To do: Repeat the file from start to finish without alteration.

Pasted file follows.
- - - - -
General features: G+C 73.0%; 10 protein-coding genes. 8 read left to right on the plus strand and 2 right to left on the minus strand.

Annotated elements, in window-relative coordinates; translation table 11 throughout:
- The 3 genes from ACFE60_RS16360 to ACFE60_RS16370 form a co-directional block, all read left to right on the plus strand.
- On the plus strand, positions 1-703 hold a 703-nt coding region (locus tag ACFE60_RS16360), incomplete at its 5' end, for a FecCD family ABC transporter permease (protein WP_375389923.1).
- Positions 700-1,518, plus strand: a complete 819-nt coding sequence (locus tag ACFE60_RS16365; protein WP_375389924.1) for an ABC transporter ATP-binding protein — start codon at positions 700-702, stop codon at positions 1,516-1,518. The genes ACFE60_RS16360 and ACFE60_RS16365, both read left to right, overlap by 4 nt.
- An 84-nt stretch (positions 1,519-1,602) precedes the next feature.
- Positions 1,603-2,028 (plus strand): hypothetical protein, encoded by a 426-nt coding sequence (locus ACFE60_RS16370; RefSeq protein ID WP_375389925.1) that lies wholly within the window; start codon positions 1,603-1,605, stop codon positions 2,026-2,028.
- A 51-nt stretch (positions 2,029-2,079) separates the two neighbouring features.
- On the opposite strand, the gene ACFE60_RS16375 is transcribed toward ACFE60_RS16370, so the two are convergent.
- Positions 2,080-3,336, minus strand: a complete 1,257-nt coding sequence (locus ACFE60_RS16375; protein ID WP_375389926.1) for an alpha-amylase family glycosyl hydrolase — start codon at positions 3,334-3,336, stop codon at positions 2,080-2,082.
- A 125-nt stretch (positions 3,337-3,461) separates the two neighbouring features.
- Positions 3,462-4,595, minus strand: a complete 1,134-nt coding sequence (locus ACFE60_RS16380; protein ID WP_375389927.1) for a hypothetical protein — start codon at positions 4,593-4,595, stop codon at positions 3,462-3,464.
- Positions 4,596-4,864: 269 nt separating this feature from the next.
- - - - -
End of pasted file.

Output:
General features: G+C 73.0%; 10 protein-coding genes. 8 read left to right on the plus strand and 2 right to left on the minus strand.

Annotated elements, in window-relative coordinates; translation table 11 throughout:
- The 3 genes from ACFE60_RS16360 to ACFE60_RS16370 form a co-directional block, all read left to right on the plus strand.
- On the plus strand, positions 1-703 hold a 703-nt coding region (locus tag ACFE60_RS16360), incomplete at its 5' end, for a FecCD family ABC transporter permease (protein WP_375389923.1).
- Positions 700-1,518, plus strand: a complete 819-nt coding sequence (locus tag ACFE60_RS16365; protein WP_375389924.1) for an ABC transporter ATP-binding protein — start codon at positions 700-702, stop codon at positions 1,516-1,518. The genes ACFE60_RS16360 and ACFE60_RS16365, both read left to right, overlap by 4 nt.
- An 84-nt stretch (positions 1,519-1,602) precedes the next feature.
- Positions 1,603-2,028 (plus strand): hypothetical protein, encoded by a 426-nt coding sequence (locus ACFE60_RS16370; RefSeq protein ID WP_375389925.1) that lies wholly within the window; start codon positions 1,603-1,605, stop codon positions 2,026-2,028.
- A 51-nt stretch (positions 2,029-2,079) separates the two neighbouring features.
- On the opposite strand, the gene ACFE60_RS16375 is transcribed toward ACFE60_RS16370, so the two are convergent.
- Positions 2,080-3,336, minus strand: a complete 1,257-nt coding sequence (locus ACFE60_RS16375; protein ID WP_375389926.1) for an alpha-amylase family glycosyl hydrolase — start codon at positions 3,334-3,336, stop codon at positions 2,080-2,082.
- A 125-nt stretch (positions 3,337-3,461) separates the two neighbouring features.
- Positions 3,462-4,595, minus strand: a complete 1,134-nt coding sequence (locus ACFE60_RS16380; protein ID WP_375389927.1) for a hypothetical protein — start codon at positions 4,593-4,595, stop codon at positions 3,462-3,464.
- Positions 4,596-4,864: 269 nt separating this feature from the next.